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10 Ways to Pay for College After a Layoff

Maybe you saw the writing on the wall, or perhaps it came as a total surprise. You were a victim of company layoffs and now you are wondering what to do next. Additional education is an option that will allow you to reinvent your marketability, but paying for college with no current income may feel like the impossible dream. Is it? Not with these options in college financing.

Articles > 10 Ways to Pay for College After a Layoff
 
Higher education is a pricey endeavor, especially if a layoff has left you without a regular source of income. However, a degree may be just the ticket to make your next career move as recession proof as possible.
 
Help from Uncle Sam – Financial assistance is available at both the federal and state level. Many, like the Pell, are restricted to students pursuing their first undergraduate degree and are based on financial need. There is talk that Pell grant funding may increase with the latest stimulus plan, making grant amounts larger for qualifying candidates. Some states also have financial assistance available. Contact your state government office for financial aid, or check out the Sallie Mae website at salliemae.com for federal assistance.
 
Scholarships for Grownups – While scholarship competition is fierce for recent high school graduates, the field is more open for scholarships geared to adults. Your school’s financial aid office is the best source for these programs, but you can also search online at scholarshipworkshop.com for more information. In some cases, your work experience may even be a factor in winning financial assistance.
 
Lending Options – Student loans come due after graduation, but rate and terms are usually reasonable. Most will be based on financial need, although criteria for loans are generally less strict than for grants. Federal Stafford Loans are a common choice, and more information can be found at Staffordloan.com.
 
Tax Deductions – Tax deductions are generally restricted to those working to maintain or improve standing in a current profession. Those moving into an entirely new career are not eligible for a deduction. However, if you fall into the right income bracket, you can claim a Lifetime Learning Credit of up to $2,000, according to Kiplinger.com. Talk to your accountant for additional information about tax breaks.
 
Tuition Discounts – Yes, age means wisdom, but in some states it can mean reduced tuition prices as well. If you are between the ages of 60 and 65 and attending a state college or university, you may be able to save as much as 50-100% of the cost of your tuition. Even if your state doesn’t provide this benefit, you can call individual institutions to see if they offer any such deal.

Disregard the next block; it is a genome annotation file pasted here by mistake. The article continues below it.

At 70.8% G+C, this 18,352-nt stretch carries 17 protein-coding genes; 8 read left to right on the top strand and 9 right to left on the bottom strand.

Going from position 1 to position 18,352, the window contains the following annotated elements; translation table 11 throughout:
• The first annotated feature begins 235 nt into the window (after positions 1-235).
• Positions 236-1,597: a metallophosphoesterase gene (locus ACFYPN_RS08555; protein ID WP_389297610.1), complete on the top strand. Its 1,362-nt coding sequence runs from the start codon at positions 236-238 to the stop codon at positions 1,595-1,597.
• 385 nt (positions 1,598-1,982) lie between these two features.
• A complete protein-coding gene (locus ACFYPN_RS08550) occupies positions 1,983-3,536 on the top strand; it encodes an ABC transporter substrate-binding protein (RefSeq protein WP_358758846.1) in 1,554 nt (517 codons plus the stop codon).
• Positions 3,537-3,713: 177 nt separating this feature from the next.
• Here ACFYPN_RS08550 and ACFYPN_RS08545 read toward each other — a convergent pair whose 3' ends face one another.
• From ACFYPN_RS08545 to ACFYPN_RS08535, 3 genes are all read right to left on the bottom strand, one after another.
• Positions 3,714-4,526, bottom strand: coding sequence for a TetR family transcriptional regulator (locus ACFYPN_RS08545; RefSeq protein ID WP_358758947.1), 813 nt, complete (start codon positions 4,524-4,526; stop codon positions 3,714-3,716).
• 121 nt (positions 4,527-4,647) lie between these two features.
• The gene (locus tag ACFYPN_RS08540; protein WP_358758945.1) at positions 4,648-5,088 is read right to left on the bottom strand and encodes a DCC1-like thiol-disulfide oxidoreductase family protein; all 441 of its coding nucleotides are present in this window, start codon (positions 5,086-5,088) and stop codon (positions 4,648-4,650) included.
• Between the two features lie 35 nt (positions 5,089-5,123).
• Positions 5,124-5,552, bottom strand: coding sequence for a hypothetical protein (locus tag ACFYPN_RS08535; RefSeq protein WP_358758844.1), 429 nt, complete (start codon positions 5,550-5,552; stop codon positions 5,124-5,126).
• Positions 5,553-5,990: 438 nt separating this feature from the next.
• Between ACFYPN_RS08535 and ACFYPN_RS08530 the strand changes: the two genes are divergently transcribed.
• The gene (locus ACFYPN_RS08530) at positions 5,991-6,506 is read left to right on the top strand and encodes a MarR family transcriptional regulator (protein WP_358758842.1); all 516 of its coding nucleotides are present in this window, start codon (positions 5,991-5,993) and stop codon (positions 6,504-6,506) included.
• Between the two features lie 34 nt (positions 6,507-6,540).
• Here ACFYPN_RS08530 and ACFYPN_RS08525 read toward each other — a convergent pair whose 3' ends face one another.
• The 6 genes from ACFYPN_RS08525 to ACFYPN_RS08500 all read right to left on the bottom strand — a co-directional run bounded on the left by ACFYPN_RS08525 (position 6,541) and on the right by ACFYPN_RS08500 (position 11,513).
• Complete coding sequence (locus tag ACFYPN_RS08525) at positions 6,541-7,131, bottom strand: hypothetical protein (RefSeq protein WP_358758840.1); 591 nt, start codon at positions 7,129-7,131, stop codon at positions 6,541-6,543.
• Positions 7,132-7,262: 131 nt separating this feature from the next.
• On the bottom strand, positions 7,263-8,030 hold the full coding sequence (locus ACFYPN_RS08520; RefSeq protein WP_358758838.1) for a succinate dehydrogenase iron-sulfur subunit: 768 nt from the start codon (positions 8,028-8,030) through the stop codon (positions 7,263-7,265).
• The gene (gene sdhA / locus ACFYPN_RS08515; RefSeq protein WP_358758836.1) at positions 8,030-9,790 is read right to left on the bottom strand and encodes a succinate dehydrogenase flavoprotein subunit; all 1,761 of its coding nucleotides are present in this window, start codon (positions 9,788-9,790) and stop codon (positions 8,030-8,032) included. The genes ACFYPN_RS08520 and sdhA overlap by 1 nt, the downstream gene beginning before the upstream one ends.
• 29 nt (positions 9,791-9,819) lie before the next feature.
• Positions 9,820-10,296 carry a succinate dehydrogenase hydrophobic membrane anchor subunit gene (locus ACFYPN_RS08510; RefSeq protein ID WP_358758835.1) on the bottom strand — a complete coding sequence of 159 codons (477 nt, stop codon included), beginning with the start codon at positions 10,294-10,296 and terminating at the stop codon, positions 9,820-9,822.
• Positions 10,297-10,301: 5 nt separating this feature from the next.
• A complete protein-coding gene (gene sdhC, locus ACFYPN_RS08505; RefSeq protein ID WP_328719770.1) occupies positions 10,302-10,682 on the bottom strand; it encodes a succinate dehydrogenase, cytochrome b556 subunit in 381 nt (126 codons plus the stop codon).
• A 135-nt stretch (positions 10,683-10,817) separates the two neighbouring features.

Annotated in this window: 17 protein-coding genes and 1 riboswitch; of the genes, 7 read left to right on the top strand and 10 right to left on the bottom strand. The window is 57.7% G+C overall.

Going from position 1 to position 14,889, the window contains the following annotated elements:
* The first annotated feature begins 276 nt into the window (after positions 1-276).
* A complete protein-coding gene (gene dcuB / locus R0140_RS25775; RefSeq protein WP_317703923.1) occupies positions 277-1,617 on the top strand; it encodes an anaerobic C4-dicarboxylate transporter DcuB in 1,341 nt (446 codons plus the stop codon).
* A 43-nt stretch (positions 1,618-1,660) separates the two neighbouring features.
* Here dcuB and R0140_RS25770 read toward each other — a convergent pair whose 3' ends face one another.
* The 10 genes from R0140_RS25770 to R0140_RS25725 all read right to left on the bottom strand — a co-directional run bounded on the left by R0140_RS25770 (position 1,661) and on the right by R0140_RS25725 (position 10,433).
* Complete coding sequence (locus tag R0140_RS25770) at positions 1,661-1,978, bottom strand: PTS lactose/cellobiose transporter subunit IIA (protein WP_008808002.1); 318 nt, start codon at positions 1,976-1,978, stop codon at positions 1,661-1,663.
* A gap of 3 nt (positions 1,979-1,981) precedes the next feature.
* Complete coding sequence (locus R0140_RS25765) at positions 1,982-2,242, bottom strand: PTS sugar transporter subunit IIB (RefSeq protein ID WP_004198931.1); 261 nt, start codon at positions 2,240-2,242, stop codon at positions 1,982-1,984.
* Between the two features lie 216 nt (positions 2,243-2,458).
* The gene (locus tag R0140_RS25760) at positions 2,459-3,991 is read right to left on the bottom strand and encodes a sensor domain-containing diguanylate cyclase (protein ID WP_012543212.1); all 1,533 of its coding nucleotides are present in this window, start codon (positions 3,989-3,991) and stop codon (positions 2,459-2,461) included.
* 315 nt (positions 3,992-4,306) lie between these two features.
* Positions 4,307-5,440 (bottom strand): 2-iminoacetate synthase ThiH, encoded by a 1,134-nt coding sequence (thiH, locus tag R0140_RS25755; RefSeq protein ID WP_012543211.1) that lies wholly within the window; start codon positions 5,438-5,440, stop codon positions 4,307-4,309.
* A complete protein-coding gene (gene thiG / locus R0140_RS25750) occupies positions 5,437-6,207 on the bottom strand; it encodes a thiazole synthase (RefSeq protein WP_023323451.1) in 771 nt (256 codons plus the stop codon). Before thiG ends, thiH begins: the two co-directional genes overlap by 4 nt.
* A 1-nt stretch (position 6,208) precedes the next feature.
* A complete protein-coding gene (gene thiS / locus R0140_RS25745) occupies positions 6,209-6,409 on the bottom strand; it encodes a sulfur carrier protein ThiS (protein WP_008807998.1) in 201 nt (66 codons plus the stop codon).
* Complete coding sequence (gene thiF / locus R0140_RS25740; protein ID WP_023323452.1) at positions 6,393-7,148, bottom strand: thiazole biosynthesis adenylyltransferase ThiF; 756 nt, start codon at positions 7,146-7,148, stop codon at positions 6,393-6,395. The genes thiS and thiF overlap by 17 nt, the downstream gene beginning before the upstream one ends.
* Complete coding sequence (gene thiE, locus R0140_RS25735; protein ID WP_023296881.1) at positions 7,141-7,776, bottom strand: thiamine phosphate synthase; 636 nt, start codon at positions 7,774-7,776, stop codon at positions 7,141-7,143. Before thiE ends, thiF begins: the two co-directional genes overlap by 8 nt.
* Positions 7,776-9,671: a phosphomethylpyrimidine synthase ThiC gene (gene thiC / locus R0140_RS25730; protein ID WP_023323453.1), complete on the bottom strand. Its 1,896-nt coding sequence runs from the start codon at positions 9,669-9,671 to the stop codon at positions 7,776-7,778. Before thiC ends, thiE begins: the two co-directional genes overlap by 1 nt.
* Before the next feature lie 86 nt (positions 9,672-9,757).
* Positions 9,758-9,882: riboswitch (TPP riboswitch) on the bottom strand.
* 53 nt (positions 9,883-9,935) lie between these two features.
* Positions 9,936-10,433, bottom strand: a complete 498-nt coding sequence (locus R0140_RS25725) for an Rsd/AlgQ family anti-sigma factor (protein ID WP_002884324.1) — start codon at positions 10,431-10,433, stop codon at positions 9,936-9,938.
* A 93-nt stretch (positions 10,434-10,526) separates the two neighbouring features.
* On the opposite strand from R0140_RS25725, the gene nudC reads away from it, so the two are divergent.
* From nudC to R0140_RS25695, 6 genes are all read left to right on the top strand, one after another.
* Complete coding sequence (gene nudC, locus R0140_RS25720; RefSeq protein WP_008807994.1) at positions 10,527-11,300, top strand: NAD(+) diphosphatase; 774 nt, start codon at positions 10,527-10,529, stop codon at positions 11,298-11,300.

Work Study – Work study allows students to work on or off campus at approved jobs to help pay the tuition bills. Sometimes, the work is related to the field of study, providing valuable resume experience along with the necessary funding. Payment is based on a minimum rate and hours are usually worked around the student’s school schedule. Work study is awarded based on financial need and interested students must apply for the program.
 
Service Programs – This option allows you to pay for school and help others at the same time through organizations like AmeriCorps, Learn and Serve America and the Peace Corps. Most of these organizations require that you serve for a period of time first and then they will pay for part or all of your education afterward.
 
Job Experience for College Credit – If you’ve been in the work force for some time, you should get credit for the experience that you have gained. Many colleges offer this credit so you don’t have to take as many courses to complete your degree. This saves time and money, making it a good option for many professionals with experience under their belts.
 
Assistance for Military Veterans – The 9/11 GI Bill allows veterans who served in Iraq educational benefits for up to 15 years after duty. This bill covers tuition, fees, housing and books. Total amount of benefits will depend on the length of active duty service. For more information on the 9/11 GI Bill, go to gibill.va.gov.
 
Using your IRA – This is a last resort for many, but IRA funds can be borrowed against to pay for continuing education expenses. Keep in mind that while this loan is interest free, it is still subject to precise terms and stiff penalties if the terms are not followed. If you are considering this option for financing education costs, it is important to talk to a tax accountant first to make sure you understand the rules and conditions of this type of program.
 
With these financing options available, a degree may be much more attainable than you first imagined.
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